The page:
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Rabbi Shmuel Lew

21 April 2024

It was a severe time for the Jewish people of Russia. Under Premier Brezhnev, the USSR was no longer sending people off to Siberia and shooting them, but it was still a totalitarian state, and Jews were still being imprisoned or losing their jobs for engaging in religious activities.

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For decades, a Chabad organization called Ezras Achim had been providing them with assistance, primarily in the form of parcels, but due to the tension between the two superpowers, it was difficult in the early ‘80s for Americans to travel there in person. Living in a more minor power, which is also closer geographically, Jews in England were uniquely positioned to cross the Iron Curtain. That is why I was enlisted, by an activist named Ernie Hirsch, to make the trip; he had learned that the Russian Jewish leadership was primarily associated with Chabad, so he wanted to send Chabad chasidim.

In 1981, Reb Nosson “Bobby” Vogel and I flew to Moscow from London. We went for exactly one week, over Rosh Hashanah. We barely brought any clothing because our suitcases were full with enough Kosher food to last two months, almost all of which we left behind. We also brought Jewish books; three beautiful etrogim, which we kept among apples and oranges so as not to arouse suspicion; and a few recordings of chasidic melodies being sung at farbrengens in 770, in which you could actually hear the Rebbe singing along. I also took tapes of the Rebbe’s public talks in Russian, disguised with some classical radio music I had recorded at the beginning and end of each tape.

When Reb Nosson and I entered Russia, a customs agent spent nearly an hour inspecting everything we had – including the tapes.

“Play this one,” he ordered, pointing to a specific tape. “Rewind it first, and don’t stop until I tell you to.”

I put the tape in my tape recorder and began rewinding.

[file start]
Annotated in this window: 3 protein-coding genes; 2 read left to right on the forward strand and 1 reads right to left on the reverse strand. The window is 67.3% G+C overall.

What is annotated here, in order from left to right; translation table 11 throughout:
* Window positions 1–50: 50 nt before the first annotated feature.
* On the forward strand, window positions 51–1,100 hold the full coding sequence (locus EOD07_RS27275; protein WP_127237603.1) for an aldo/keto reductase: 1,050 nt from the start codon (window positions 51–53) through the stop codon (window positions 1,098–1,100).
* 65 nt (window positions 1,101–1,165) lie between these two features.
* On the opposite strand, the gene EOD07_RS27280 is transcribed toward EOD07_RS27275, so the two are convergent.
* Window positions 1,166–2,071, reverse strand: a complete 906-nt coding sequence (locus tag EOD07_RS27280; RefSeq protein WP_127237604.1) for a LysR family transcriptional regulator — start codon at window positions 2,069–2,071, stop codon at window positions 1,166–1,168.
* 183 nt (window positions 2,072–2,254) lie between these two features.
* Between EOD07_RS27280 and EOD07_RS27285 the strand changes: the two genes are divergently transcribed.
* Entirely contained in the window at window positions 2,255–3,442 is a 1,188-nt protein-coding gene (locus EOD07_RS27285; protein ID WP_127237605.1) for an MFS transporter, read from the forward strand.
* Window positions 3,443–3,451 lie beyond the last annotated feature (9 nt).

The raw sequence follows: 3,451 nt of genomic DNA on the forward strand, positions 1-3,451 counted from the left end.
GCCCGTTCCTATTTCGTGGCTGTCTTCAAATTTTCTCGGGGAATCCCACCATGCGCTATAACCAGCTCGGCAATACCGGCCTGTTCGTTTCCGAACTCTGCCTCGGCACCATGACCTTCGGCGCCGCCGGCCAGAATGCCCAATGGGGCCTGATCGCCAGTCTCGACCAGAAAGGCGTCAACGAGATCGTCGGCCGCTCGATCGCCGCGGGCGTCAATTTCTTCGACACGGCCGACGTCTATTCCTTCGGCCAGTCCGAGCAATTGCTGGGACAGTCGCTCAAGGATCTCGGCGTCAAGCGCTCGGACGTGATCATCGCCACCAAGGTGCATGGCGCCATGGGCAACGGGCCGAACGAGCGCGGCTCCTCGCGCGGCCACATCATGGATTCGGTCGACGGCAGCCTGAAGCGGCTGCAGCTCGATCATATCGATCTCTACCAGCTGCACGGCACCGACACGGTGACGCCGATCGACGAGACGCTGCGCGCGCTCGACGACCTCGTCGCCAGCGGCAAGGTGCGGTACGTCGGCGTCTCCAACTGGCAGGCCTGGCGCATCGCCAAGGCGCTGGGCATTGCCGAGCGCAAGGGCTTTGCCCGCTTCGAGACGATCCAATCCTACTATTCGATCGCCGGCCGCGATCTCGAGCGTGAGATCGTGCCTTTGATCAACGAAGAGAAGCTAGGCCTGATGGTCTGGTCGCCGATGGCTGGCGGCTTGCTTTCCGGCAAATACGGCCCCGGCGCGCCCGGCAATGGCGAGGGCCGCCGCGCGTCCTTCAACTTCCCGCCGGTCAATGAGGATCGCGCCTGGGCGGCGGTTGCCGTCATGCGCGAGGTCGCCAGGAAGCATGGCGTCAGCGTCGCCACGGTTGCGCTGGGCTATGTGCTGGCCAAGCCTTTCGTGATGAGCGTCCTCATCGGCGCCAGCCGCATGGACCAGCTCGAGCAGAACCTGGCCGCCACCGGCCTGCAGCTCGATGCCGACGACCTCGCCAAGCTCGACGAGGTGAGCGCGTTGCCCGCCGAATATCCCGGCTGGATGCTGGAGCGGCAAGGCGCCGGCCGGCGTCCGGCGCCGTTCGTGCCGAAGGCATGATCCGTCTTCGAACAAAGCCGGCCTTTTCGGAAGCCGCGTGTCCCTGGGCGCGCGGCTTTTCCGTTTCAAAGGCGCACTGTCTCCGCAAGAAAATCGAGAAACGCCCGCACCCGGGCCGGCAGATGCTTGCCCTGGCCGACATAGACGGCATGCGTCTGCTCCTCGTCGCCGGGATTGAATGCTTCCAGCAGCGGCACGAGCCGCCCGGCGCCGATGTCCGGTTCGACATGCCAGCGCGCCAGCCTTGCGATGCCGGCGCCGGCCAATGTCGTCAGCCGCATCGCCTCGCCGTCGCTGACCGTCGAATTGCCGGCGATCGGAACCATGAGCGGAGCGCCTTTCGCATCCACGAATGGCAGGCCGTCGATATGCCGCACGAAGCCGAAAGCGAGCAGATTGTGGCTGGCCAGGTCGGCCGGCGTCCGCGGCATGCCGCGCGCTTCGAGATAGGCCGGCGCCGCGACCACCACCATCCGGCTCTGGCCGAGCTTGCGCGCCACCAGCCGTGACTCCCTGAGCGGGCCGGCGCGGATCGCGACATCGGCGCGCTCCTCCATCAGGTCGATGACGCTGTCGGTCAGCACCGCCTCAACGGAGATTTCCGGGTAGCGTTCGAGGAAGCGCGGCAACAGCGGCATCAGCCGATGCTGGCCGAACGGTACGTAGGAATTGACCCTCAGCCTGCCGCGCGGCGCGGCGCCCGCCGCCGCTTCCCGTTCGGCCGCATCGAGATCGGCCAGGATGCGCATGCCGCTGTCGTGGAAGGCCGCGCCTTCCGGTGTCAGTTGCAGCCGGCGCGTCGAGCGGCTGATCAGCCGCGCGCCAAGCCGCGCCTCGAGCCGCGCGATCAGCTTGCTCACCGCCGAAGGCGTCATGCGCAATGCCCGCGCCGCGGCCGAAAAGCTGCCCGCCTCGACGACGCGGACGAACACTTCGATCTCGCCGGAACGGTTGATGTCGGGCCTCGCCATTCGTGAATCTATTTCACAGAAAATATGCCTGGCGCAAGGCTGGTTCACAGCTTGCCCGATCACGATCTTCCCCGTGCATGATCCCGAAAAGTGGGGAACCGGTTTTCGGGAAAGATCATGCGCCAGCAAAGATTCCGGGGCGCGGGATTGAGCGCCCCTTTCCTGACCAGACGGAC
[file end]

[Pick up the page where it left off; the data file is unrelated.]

“Stop.” he said. “Now press play.”

The tape had stopped in the middle of the song Tzomo, from Psalm 63: “My soul thirsts for You… in a dry and arid land without water.” It was the Rebbe’s custom to lead the singing of this song responsively; he would sing one stanza, and then the chasidim would repeat it. So when I pressed play, the Rebbe’s voice, singing solo, resounded through the Moscow Airport: “…b’eretz tziyoh vi’oyef bli moyim.

“Stop!” the agent barked. “That’s religion!”

“That’s just music,” I said.

“It’s Bible!”

“The words are from the bible,” I conceded, “but this is the music I relax to.”

Thank G-d, he let it go, but I kept thinking about it: The thirst that King David felt when he composed those words – “In a dry and arid land without water” – was the same thirst I noticed the next day when we met the Jews of Russia.

On the first night of Rosh Hashanah, we went to the home of an elderly Jew named Reb Getche, along with thirty or forty young people. We prayed and had a meal together, which went until two in the morning. Throughout our trip, we tried lifting the people’s spirits and teaching Torah, and I even officiated at a wedding.

Once back in London a few days later, I immediately phoned the Rebbe’s secretary to give a summary of the trip, including the part about the Rebbe “singing” at the airport. At a farbrengen that very night, the Rebbe sang Tzomo, for the first time in two and a half years. I understood that this was a nod to what had happened with me. I was very moved. After Yom Kippur, Reb Nosson Vogel traveled to New York and brought a bottle of vodka that the Russian Jews had sent for the Rebbe. That Shabbat, the Rebbe spoke publicly about the “relatively happy” regards he had just received from Russia, and gave Reb Nosson a bottle of vodka to send back to the Jews we had met.